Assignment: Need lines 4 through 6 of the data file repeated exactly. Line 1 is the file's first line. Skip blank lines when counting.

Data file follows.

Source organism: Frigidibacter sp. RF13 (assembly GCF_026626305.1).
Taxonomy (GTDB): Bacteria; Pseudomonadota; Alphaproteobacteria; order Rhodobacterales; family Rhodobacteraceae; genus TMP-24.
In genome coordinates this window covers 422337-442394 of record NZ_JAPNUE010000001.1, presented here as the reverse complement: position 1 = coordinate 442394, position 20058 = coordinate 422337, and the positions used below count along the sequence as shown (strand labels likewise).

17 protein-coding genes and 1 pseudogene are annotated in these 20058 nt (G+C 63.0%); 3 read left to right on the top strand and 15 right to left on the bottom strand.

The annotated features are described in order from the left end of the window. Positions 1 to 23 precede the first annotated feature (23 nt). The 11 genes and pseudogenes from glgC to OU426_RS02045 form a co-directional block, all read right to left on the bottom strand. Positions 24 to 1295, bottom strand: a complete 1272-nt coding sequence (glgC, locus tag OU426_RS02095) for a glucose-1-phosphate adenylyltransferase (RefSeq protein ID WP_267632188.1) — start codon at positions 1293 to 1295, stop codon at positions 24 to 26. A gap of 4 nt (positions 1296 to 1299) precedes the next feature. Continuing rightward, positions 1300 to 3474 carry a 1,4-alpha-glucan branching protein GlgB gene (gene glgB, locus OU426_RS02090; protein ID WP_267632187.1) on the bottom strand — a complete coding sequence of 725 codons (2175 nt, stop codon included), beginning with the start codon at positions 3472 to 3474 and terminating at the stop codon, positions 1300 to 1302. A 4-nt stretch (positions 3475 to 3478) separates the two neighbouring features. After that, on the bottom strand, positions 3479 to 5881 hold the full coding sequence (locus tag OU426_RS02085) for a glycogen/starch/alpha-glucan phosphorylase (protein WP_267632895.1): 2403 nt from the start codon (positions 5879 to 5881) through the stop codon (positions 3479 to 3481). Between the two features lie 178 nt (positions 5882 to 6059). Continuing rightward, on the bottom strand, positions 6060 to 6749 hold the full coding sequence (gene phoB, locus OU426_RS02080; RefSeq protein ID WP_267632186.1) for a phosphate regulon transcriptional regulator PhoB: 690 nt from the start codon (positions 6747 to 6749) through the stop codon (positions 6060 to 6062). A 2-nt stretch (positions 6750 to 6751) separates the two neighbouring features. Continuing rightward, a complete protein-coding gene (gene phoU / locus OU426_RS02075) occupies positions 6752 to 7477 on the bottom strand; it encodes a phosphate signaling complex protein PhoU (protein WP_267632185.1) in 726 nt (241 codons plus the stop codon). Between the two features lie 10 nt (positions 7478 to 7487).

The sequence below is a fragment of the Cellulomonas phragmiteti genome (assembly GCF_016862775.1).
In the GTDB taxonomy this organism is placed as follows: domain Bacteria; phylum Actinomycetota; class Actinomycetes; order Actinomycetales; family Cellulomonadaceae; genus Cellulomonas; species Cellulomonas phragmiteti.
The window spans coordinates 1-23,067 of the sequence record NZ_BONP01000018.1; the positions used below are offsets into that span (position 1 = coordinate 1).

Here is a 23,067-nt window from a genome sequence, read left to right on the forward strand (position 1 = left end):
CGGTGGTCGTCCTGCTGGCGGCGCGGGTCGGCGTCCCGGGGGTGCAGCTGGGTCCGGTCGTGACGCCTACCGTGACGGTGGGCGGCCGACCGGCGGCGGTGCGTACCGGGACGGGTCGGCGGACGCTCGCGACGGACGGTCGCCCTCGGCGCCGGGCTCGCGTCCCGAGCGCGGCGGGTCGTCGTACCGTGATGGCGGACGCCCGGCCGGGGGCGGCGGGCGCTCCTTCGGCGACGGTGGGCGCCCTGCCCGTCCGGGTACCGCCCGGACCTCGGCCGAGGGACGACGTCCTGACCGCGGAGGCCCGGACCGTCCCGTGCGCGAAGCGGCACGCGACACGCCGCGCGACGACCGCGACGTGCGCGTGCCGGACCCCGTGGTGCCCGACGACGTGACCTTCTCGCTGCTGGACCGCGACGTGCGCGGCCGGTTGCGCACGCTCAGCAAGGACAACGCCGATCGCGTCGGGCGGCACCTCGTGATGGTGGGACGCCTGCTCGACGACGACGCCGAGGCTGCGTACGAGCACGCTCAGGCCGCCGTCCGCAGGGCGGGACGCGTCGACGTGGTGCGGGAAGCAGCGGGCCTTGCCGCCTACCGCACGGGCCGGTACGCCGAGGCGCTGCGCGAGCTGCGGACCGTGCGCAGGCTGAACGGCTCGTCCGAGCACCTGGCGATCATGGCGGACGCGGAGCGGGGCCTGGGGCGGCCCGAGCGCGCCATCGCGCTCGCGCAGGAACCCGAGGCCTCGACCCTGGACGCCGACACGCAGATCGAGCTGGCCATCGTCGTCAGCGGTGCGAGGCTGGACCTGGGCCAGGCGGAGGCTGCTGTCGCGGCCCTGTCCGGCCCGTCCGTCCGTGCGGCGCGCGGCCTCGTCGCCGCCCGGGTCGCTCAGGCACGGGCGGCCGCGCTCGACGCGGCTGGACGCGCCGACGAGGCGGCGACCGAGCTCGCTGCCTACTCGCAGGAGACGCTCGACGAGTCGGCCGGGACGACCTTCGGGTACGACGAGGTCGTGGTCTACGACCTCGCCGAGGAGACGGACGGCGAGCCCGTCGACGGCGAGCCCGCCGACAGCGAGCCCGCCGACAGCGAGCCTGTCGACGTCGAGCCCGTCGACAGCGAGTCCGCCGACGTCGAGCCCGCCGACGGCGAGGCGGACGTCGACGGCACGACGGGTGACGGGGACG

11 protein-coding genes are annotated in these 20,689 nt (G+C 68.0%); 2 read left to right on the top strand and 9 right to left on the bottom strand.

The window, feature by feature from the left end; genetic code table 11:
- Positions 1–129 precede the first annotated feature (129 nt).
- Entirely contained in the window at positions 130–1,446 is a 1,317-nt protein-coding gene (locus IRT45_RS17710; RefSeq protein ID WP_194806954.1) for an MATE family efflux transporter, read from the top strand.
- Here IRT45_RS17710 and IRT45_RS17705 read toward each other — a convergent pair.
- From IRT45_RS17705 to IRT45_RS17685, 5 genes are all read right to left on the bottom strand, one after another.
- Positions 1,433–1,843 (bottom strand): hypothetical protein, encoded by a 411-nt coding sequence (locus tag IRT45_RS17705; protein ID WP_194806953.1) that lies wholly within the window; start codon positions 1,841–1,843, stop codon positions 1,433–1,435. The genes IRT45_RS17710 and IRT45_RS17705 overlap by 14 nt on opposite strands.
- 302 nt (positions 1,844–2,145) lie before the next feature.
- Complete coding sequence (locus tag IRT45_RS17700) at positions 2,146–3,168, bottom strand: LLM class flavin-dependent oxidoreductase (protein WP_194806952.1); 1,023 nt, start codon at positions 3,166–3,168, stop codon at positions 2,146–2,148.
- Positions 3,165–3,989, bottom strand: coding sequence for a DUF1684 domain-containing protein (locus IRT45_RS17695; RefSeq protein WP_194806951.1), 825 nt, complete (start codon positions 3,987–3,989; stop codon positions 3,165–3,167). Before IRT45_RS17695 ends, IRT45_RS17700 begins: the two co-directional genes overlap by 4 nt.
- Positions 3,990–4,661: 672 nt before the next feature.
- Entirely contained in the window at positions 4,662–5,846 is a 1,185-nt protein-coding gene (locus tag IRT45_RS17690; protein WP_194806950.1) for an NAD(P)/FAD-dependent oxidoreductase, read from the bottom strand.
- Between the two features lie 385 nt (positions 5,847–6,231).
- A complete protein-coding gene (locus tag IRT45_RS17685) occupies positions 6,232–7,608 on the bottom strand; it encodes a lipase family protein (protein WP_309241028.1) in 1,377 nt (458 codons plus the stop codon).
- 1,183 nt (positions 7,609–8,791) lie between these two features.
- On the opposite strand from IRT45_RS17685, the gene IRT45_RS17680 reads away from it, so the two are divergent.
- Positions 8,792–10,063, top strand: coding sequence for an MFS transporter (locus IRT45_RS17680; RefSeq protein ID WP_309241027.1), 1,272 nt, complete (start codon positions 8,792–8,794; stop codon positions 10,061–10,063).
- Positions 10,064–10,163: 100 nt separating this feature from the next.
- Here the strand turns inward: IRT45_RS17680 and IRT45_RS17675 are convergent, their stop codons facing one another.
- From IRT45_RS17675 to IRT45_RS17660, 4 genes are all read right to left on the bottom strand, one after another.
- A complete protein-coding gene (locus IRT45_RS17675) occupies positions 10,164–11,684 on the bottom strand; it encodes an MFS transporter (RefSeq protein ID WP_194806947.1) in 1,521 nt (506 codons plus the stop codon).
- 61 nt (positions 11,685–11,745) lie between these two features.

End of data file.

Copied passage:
17 protein-coding genes and 1 pseudogene are annotated in these 20058 nt (G+C 63.0%); 3 read left to right on the top strand and 15 right to left on the bottom strand.

The annotated features are described in order from the left end of the window. Positions 1 to 23 precede the first annotated feature (23 nt). The 11 genes and pseudogenes from glgC to OU426_RS02045 form a co-directional block, all read right to left on the bottom strand. Positions 24 to 1295, bottom strand: a complete 1272-nt coding sequence (glgC, locus tag OU426_RS02095) for a glucose-1-phosphate adenylyltransferase (RefSeq protein ID WP_267632188.1) — start codon at positions 1293 to 1295, stop codon at positions 24 to 26. A gap of 4 nt (positions 1296 to 1299) precedes the next feature. Continuing rightward, positions 1300 to 3474 carry a 1,4-alpha-glucan branching protein GlgB gene (gene glgB, locus OU426_RS02090; protein ID WP_267632187.1) on the bottom strand — a complete coding sequence of 725 codons (2175 nt, stop codon included), beginning with the start codon at positions 3472 to 3474 and terminating at the stop codon, positions 1300 to 1302. A 4-nt stretch (positions 3475 to 3478) separates the two neighbouring features. After that, on the bottom strand, positions 3479 to 5881 hold the full coding sequence (locus tag OU426_RS02085) for a glycogen/starch/alpha-glucan phosphorylase (protein WP_267632895.1): 2403 nt from the start codon (positions 5879 to 5881) through the stop codon (positions 3479 to 3481). Between the two features lie 178 nt (positions 5882 to 6059). Continuing rightward, on the bottom strand, positions 6060 to 6749 hold the full coding sequence (gene phoB, locus OU426_RS02080; RefSeq protein ID WP_267632186.1) for a phosphate regulon transcriptional regulator PhoB: 690 nt from the start codon (positions 6747 to 6749) through the stop codon (positions 6060 to 6062). A 2-nt stretch (positions 6750 to 6751) separates the two neighbouring features. Continuing rightward, a complete protein-coding gene (gene phoU / locus OU426_RS02075) occupies positions 6752 to 7477 on the bottom strand; it encodes a phosphate signaling complex protein PhoU (protein WP_267632185.1) in 726 nt (241 codons plus the stop codon). Between the two features lie 10 nt (positions 7478 to 7487).

The sequence below is a fragment of the Cellulomonas phragmiteti genome (assembly GCF_016862775.1).